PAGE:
|Inventories - M/M change||0.1%||0.0% to 0.3%||0.5%||0.1%||0.3%|
Wholesale inventories rose 0.5 percent in September following an upward revised 0.3 percent gain in August. The September build appears to be intentional based on a 0.5 percent rise in September sales that keeps the stock-to-sales ratio for wholesalers unchanged at 1.31.
Inventories of autos rose 2.3 percent as wholesalers try to keep up with what is very strong retail demand for autos. Excluding autos, the stock-to-sales wholesale ratio is unchanged at 1.27.
Inventory draws reflecting gains in sales include computer equipment, electrical goods, and apparel. Wholesale inventories of furniture rose on a swing lower for sales.
Inventories in general are heavy and businesses, waiting for a pick up in sales, are being careful to keep them in check. Today's results are in line with Commerce Department assumptions and should have little bearing on third-quarter GDP revisions. Watch Friday for the business inventories report which will include data from the retail sector.
Market Consensus Before Announcement
Wholesale inventories have been heavy with the stock-to-sales ratio for the sector on the rise. But businesses, including wholesalers, have been working hard to keep their inventories in check as sales have been soft. The Econoday forecast for wholesale inventories is calling for a small 0.1 percent rise.
Wholesale trade measures the dollar value of sales made and inventories held by merchant wholesalers. It is a component of business sales and inventories.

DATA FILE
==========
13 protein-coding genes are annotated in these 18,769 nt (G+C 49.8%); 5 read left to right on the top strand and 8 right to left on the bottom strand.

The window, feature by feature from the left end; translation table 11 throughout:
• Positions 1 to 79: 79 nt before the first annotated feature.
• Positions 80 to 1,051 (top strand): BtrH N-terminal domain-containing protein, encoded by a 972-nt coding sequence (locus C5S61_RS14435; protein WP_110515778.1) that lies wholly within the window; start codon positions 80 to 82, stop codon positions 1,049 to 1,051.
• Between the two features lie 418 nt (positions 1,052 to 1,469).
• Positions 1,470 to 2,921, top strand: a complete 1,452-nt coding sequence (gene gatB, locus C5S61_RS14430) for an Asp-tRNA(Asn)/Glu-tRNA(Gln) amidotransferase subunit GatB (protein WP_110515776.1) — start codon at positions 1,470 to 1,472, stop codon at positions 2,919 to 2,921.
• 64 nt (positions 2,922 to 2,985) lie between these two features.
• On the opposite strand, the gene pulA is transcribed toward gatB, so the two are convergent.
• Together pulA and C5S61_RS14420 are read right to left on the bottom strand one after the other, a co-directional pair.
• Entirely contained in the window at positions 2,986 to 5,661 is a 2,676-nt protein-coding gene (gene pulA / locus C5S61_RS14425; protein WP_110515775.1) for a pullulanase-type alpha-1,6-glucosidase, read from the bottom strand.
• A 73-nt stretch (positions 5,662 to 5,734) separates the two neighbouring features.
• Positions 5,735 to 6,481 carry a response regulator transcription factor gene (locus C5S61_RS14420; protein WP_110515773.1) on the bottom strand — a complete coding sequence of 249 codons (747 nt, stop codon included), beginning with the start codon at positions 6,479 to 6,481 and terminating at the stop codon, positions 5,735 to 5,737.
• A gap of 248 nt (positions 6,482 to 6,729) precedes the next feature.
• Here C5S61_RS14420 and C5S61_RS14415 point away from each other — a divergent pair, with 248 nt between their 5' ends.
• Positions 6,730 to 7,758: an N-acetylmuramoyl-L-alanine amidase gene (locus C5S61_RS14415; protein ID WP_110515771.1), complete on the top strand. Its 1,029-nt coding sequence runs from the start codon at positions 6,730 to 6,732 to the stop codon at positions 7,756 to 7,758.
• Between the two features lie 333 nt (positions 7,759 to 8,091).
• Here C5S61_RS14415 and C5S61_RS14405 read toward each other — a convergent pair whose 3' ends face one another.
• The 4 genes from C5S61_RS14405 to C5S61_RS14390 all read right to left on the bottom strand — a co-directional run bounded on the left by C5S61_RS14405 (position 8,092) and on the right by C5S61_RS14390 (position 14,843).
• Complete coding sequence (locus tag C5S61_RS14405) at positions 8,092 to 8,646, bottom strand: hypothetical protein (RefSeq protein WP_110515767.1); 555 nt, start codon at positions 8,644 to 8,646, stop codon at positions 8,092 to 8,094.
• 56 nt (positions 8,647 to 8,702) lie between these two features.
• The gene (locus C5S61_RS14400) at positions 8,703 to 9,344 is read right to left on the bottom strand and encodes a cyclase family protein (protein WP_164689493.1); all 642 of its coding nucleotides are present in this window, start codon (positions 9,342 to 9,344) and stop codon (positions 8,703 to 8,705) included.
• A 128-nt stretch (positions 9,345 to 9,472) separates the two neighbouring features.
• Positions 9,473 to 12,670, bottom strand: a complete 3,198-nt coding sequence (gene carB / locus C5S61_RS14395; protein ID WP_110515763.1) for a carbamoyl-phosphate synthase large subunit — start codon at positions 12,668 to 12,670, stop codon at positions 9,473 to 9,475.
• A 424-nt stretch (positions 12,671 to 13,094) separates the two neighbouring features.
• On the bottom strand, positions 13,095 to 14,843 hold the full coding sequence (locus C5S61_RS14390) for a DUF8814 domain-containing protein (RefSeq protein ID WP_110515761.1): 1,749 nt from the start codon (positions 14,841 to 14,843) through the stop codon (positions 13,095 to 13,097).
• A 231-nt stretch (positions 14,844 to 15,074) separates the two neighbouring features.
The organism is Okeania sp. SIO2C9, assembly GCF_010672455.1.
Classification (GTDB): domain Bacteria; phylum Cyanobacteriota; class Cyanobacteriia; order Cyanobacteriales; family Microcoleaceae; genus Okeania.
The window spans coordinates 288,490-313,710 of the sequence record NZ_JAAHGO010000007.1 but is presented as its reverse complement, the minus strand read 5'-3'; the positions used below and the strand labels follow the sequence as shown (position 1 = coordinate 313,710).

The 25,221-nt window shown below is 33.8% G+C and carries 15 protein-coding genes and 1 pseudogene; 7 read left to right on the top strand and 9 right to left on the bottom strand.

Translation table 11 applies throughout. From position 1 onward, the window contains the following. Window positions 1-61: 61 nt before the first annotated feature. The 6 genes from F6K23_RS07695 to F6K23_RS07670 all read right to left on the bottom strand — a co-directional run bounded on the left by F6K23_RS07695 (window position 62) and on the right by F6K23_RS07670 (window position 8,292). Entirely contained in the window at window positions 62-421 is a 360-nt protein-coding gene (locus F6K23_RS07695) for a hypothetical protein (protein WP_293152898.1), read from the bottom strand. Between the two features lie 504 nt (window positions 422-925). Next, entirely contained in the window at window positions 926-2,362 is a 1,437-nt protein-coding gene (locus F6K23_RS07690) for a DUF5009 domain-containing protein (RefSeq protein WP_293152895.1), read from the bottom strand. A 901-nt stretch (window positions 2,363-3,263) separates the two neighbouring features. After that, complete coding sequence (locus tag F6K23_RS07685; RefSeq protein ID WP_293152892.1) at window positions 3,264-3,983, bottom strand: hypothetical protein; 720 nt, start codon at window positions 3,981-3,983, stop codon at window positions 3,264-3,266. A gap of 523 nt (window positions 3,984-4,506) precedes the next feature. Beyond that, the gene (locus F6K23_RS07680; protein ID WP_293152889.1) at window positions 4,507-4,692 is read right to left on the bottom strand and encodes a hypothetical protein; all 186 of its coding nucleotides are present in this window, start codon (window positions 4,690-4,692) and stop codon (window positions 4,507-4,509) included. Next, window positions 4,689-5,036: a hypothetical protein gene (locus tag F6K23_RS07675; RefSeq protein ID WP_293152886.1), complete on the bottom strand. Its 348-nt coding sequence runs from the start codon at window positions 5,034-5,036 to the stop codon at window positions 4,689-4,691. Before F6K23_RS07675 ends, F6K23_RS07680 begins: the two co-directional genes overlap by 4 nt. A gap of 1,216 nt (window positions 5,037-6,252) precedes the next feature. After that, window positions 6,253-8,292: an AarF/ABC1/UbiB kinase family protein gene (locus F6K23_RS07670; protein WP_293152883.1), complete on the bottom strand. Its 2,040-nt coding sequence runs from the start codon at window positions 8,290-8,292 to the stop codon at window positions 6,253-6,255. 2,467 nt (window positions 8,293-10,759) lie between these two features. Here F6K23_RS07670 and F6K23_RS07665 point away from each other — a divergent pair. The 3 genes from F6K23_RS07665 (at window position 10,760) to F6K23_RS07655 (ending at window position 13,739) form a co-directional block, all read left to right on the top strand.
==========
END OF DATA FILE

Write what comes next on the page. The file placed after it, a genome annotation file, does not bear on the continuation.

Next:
Investors need to monitor the economy closely because it usually dictates how various types of investments will perform. The stock market likes to see healthy economic growth because that translates to higher corporate profits. The bond market prefers a slower rate of growth that won't lead to inflationary pressures. Wholesale sales and inventory data give investors a chance to look below the surface of the visible consumer economy. Activity at the wholesale level can be a precursor for consumer trends. In particular, by looking at the ratio of inventories to sales, investors can see how fast production will grow in coming months. For example, if inventory growth lags sales growth, then manufacturers will need to boost production lest product shortages occur. On the other hand, if unintended inventory accumulation occurs (i.e. sales did not meet expectations), then production will probably have to slow while those inventories are worked down. In this manner, the inventory data provide a valuable forward-looking tool for tracking the economy.
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